The FARC have even banned water traffic in Choco province

The Colombian government has sent nearly 500 extra troops to the Pacific province of Choco, where transit and business have been paralyzed by FARC rebels placing a ban on movement on the main roads and rivers.

The Revolutionary Armed Forces of Colombia (FARC) have threatened to attack anyone using the main roads or waterways in Choco, in an "armed strike" that started on November 8 and is set to run until November 17.

Following a November 13 emergency meeting of the heads of the armed forces and police in Choco, the government decided to send 120 soldiers and 360 navy personnel to the province. It also drastically raised the reward for information leading to the capture of alias "Chaverra" -- one of the leaders of the FARC's 34th Front -- from some $5,000 to $50,000, according to Caracol Radio.

InSight Crime Analysis

Local government officials also told Caracol Radio that the strike was backed by the Rastrojos gang, which is also active in the region. Though the FARC and the Rastrojos have had dealings with each other in Colombia's southwest, it is unlikely that this would extend to carrying out joint military actions. A recent InSight Crime trip to the region found no evidence of an "alliance" between the two groups, which were fighting with each other in some places even as they collaborated on cocaine shipments in others.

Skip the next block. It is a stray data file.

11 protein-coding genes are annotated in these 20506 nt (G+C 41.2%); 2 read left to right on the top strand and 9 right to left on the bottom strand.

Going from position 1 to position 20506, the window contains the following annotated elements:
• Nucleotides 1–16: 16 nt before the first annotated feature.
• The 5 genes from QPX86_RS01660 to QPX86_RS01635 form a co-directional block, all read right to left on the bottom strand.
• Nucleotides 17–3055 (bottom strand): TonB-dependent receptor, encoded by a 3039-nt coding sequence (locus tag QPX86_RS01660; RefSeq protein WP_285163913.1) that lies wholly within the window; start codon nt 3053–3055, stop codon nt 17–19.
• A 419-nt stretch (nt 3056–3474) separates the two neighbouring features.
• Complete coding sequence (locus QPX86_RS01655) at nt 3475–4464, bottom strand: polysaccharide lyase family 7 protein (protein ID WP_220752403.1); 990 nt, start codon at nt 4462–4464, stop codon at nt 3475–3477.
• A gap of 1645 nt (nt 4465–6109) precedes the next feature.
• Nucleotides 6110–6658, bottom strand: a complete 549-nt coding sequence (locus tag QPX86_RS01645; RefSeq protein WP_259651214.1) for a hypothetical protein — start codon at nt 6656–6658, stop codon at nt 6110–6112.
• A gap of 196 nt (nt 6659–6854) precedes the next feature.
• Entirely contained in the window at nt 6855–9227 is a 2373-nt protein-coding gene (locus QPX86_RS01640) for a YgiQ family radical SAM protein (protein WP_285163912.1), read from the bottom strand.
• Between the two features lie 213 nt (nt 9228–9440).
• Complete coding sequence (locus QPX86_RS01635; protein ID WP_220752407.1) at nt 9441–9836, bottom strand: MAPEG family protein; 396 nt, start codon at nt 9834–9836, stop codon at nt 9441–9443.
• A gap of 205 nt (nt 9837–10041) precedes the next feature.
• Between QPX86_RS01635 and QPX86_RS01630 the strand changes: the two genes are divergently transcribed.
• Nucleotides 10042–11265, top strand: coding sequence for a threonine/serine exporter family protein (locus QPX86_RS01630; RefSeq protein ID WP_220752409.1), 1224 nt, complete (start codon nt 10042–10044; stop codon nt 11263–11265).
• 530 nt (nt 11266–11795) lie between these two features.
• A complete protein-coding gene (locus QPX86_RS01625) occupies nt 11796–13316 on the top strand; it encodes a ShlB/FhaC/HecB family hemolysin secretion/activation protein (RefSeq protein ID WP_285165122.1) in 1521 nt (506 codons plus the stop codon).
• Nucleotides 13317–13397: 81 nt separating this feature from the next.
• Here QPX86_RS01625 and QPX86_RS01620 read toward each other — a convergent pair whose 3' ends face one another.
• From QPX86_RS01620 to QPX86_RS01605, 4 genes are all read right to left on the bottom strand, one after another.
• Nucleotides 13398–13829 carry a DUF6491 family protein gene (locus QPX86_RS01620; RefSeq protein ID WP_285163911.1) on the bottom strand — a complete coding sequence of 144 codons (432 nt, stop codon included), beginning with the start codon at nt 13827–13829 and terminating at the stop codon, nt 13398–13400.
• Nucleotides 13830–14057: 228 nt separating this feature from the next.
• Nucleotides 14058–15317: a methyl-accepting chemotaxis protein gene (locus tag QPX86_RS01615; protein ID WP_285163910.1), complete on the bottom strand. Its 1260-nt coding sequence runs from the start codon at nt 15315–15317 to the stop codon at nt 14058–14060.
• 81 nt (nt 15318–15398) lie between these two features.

Choco is a highly strategic region for the FARC and new-generation drug gangs like the Rastrojos because it is an exit point for shipping illicit drugs via the Pacific. The FARC has launched a number of armed strikes in the province, most recently in March this year. In May 2011, the rebels detained 200 individuals in Choco during another such strike.

Despite the fact that peace talks with the government are currently underway, the FARC has continued its campaign of attacks in many areas of the country, including the bombing of a police station in Cauca province on November 11, which wounded 25 and has been attributed to the rebels. The group offered a ceasefire to the government while talks took place, but it was refused.

Investigations

  • 1
  • 2
  • 3
  • 4
  • 5
  • 6
  • 7
  • 8
  • 9
  • 10
Prev Next

Homicides in Guatemala: Collecting the Data

Homicides in Guatemala: Collecting the Data

When someone is murdered in Guatemala, police, forensic doctors and government prosecutors start making their way to the crime scene and a creaky, antiquated 20th century bureaucratic machine kicks into gear. Calls are made. Forms are filled out by hand, or typed into computers, or both. Some...

El Salvador Prisons and the Battle for the MS13’s Soul

El Salvador Prisons and the Battle for the MS13’s Soul

El Salvador's prison system is the headquarters of the country's largest gangs. It is also where one of these gangs, the MS13, is fighting amongst itself for control of the organization.

The Prison Dilemma: Latin America’s Incubators of Organized Crime

The Prison Dilemma: Latin America’s Incubators of Organized Crime